A year ago the Arts Editor at PAPER, a former music exec who discovered and signed Run DMC, approached my desk to tell me his friend had played him a Australian teenager at a dinner party. She goes by the moniker "Mallrat," Gary informed me, straight-faced. This girl he promised, while almost entirely unknown to the American market, was the "real deal."
If you're looking for a new pop princess, Mallrat is not it. If you're hankering to discover the next indie dream queen, Mallrat maybe isn't what you're after either. What the 19-year-old Brisbane export is is the real deal. Instead of conforming to the music industry's star-making formula, she has opted to go her own way — using her chameleonic vocals to create a sound that's so cinematic it's difficult to define. Make no mistake, however: mainstream or no, Mallrat has the capacity to chart-top. "I really like listening to pop music, so it doesn't feel tricky for me to write pop-ish songs. I like lots of hooky melodies, and a nice length. I have a really short attention span, so that's what I like to listen to anyways."
There's a kind of mature naiveté radiating from Mallrat as she sits opposite from me in a Korea Town hotel that is already familiar. Oxymoronically, innocent-wisdom is woven throughout her music. She sings about missing her "old room" in one breath, and in the next reveals "home" to be conceptual, not geographical. Mallrat doesn't drink, which is no easy feat given Australia's well-documented binge-drinking culture, on top of the fact she's been hitting the club-circuit since she was 17. "I'm a straight-edge," she says, revealing that family members battling substance abuse was enough to forever dissuade her from hitting the bottle. "I think addiction is such an issue is because of boredom in our areas...I'm not the girl off the rails, that crazy child star. They're waiting for it."
Maybe she's right — they are waiting for it. "They" in this case, are the Garys, the music-greats who consider Mallrat to be up next, even if they've oft seen her as more "child than woman" during her come-up. In the Sky proves her talent tenfold, a collection of coming-of-age songs that wouldn't go amiss soundtracking the next manic-pixie-dream-girl-inspired blockbuster. Moreover, despite her rustic, Petra Collins-filtered aesthetic, chock-full of fresh cherries and paisley cotton, Mallrat has been embraced wholeheartedly by the hip hop community. Rising rapper and fellow Aussie, Allday, assists the songstress on standout track "UFO," and she was handpicked to open for Post Malone on the Oceania leg of his world tour.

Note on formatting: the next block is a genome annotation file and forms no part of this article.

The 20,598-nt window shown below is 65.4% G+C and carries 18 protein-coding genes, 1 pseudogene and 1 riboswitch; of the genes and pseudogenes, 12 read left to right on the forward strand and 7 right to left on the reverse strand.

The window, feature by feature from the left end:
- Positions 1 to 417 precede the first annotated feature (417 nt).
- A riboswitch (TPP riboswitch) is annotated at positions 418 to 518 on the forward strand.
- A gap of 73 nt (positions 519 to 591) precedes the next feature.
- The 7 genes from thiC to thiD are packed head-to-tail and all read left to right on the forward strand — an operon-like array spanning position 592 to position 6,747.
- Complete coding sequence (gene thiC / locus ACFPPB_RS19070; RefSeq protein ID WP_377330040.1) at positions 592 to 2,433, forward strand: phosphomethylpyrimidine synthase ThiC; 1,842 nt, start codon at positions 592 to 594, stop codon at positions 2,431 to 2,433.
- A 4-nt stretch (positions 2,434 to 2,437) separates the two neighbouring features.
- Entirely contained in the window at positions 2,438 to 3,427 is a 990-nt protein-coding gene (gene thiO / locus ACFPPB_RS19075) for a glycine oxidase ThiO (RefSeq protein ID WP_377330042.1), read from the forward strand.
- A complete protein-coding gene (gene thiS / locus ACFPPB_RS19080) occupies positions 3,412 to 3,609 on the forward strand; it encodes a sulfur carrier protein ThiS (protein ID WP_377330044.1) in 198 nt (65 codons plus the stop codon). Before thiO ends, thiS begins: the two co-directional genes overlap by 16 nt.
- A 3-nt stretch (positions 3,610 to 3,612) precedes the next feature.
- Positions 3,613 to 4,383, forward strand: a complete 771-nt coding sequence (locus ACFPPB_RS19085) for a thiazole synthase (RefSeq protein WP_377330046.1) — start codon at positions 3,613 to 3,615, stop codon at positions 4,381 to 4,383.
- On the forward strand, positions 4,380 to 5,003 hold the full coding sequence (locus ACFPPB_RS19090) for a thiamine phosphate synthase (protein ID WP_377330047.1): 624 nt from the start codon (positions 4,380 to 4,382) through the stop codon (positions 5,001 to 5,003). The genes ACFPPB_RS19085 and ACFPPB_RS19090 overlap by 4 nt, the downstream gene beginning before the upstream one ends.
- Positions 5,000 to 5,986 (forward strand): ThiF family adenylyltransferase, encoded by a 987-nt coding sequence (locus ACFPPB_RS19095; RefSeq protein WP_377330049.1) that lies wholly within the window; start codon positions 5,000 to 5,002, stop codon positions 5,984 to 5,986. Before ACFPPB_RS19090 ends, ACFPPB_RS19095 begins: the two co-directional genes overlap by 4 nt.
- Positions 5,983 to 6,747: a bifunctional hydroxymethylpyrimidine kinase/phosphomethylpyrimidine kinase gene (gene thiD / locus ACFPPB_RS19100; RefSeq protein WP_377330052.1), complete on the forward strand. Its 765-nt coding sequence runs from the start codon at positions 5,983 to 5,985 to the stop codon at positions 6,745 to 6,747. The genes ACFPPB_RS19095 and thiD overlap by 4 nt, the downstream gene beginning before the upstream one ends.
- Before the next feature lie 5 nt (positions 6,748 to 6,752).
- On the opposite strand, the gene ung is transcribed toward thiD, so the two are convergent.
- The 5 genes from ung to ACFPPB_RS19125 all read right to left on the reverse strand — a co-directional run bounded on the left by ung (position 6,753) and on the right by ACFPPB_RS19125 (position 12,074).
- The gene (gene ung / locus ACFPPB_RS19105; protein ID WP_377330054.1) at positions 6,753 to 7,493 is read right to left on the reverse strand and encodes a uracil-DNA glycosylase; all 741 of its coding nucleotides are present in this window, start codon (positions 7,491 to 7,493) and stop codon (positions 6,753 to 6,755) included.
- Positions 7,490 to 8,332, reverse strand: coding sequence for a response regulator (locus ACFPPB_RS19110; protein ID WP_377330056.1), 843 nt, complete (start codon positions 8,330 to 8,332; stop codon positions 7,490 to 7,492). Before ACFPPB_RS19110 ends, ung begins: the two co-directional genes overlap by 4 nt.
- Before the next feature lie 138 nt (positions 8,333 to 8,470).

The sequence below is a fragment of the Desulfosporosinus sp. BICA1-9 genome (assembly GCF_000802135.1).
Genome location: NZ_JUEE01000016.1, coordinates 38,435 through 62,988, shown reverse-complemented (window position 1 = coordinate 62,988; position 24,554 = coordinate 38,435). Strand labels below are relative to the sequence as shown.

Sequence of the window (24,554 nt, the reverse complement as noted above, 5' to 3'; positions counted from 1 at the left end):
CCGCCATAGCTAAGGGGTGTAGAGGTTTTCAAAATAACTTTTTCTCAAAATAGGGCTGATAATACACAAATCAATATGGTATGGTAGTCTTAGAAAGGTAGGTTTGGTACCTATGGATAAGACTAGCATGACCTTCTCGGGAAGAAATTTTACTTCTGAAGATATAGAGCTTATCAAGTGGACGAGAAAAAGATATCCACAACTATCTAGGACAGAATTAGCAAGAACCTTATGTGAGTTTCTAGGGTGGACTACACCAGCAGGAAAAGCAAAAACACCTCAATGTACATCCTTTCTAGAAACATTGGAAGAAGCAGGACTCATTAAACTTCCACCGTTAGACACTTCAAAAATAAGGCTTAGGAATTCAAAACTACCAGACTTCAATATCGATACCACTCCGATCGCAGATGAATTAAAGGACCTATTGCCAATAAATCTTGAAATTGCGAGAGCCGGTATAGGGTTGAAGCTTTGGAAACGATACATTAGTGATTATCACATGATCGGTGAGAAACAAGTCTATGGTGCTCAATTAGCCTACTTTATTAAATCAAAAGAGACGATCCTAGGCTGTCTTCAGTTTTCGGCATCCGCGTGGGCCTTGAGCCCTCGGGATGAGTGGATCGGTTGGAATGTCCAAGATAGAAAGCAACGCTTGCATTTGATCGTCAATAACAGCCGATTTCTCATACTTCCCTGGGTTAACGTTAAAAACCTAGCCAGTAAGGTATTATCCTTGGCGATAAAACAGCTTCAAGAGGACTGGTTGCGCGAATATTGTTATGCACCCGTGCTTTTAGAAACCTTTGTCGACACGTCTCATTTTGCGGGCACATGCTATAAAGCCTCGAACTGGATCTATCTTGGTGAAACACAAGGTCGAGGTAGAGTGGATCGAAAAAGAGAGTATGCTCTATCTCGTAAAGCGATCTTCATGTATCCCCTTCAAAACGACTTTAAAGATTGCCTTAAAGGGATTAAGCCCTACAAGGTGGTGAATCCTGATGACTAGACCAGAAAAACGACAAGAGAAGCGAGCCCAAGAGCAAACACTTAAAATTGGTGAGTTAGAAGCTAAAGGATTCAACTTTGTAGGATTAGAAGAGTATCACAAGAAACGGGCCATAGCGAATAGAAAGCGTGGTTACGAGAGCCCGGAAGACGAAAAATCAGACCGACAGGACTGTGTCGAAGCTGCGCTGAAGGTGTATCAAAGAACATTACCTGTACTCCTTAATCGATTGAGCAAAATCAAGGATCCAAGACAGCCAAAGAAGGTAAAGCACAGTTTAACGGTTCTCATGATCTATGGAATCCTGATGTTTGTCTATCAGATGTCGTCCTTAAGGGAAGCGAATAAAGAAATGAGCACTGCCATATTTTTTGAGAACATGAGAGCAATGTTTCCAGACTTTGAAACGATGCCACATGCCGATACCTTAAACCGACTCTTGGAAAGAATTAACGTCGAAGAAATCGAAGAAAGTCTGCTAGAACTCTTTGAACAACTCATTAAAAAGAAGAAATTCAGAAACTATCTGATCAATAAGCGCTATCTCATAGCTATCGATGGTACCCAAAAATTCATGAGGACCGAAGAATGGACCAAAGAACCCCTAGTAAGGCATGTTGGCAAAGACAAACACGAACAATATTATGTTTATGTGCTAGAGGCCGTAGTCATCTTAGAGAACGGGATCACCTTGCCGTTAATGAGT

"The crowds were wild and we had to keep stopping because they kept pulling kids out of the barrier," she says of the experience. "It was so intense, and it was a scary show. They were so pumped before Post Malone even got on the stage. But now I think that if we finished that show we can finish anything."
Even though she's been touring for years now, Mallrat notes she still has to fight for control — something she's unsure whether to attribute to her age or her gender. "They just look at me at a different level, even at soundchecks, you have to be so assertive to get the sound you want." Nevertheless, her love for performing live is slowly developing. A writer first, Mallrat claims that what excites her most is creating for other artists.
"It's not that I don't like playing shows, it's just that it's not why I do music. Making music is why I do music. But then again, you get to travel and you get to meet people when you play shows. So for a long time I definitely would've said writing music, but now it's almost equal. I enjoy seeing the reaction of people."
If those reactions are anything like that of Gary's, Mallrat is poised to take over — she's the real deal after all.